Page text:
A Holocaust victim likely hid the priceless collection of coins, some dating back to the Roman era, that was recently found in a home in Hungary.
By United With Israel Staff
A unique collection of antique and Roman-era coins was unearthed under a home located in Hungary’s World War II Jewish ghetto, according to a recent AFP report. It is assumed that the treasure was buried by a member of the previous Jewish homeowners murdered during the Holocaust.
The 2,800 gold and silver coins from several continents and decades were found by the current homeowners in the town of Keszthely, 190 kilometers (120 miles) southwest of the capital, Budapest. The family stumbled upon the coins in February while working in their cellar.
The homeowners, who have asked to remain anonymous, turned the coins over to the Keszthely’s Balatoni Museum, where they are presently on display.
The family explained that “five carefully sealed and buried glass jars” were slowly retrieved. “When we opened one of [the jars], we were greeted by an amazing sight, just like in a fairy tale: hundreds of coins, real treasure.”
Though the collection has not yet been valued, director of the museum Balint Havasi told AFP that the find is was “unique… in terms of geographic spread, time period — from antiquity to 20th century — and the large volume.”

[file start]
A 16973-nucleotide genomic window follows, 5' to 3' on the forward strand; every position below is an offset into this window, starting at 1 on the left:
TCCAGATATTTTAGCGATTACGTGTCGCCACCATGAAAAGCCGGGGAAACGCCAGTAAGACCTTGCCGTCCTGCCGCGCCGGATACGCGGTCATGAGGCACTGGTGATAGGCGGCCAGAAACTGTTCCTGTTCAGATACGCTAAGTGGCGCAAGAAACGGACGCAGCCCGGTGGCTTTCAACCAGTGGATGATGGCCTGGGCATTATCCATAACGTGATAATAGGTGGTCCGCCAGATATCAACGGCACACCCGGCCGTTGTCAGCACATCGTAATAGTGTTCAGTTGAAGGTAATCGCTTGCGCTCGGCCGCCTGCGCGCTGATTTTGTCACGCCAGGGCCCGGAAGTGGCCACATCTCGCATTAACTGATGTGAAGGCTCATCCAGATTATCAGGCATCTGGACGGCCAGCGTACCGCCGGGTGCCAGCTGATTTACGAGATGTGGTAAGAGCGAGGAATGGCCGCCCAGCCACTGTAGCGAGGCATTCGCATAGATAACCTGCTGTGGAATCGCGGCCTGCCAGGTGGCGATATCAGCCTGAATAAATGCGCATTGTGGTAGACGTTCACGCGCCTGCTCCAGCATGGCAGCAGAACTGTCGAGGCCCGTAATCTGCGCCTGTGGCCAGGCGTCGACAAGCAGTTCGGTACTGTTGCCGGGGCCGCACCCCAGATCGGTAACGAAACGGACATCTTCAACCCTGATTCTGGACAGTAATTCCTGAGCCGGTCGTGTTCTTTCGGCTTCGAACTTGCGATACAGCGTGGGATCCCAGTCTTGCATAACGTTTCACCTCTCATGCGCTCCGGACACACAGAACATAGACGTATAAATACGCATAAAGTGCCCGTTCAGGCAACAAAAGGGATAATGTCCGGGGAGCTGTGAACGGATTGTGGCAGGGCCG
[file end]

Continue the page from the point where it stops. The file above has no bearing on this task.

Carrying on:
According to Ferenc Redo, an archaeologist and coin expert, about half the collection is from Pannonia, a province of the Roman Empire that covers modern-day western Hungary.
Also found were antique coins from pre- and post-revolutionary France, 19th-century German territories, and both Tsarist- and Soviet-era Russia, as well as coins from South America, Africa, Asia and British-ruled India, reported AFP.
“It’s sad that someone put together such a worldwide collection but tragically could not continue,” Redo told AFP.
Engraved jewelry with the name “Pollack” was found in the jars. The Pollacks were well-known Jewish traders in Keszthely before World War II, according to the report.
Efforts are being made by archivists and historians to track down descendants of the Pollack family in order to return the treasure to its rightful owner. If no one is found, ownership will revert to the state.
The museum plans to digitize the find.
“It’s a priceless collection that can also help us learn about the Holocaust,” Havasi said. “We also hope the exhibition will spread the word about the coins, and that a legal owner will turn up.”
The museum quotes the “honest finders” of the coins as saying, “We transfer the objects found intact and complete with our inventory and photographs to the Balaton Museum today with the request that we would like anyone […] to be able to see it there. We would like the objects to be displayed at an […] exhibition, as we consider it highly important that the next generations, our children, grandchildren can see them in complete, original, intact condition, and not to get into a museum store to sink into oblivion again. […]”
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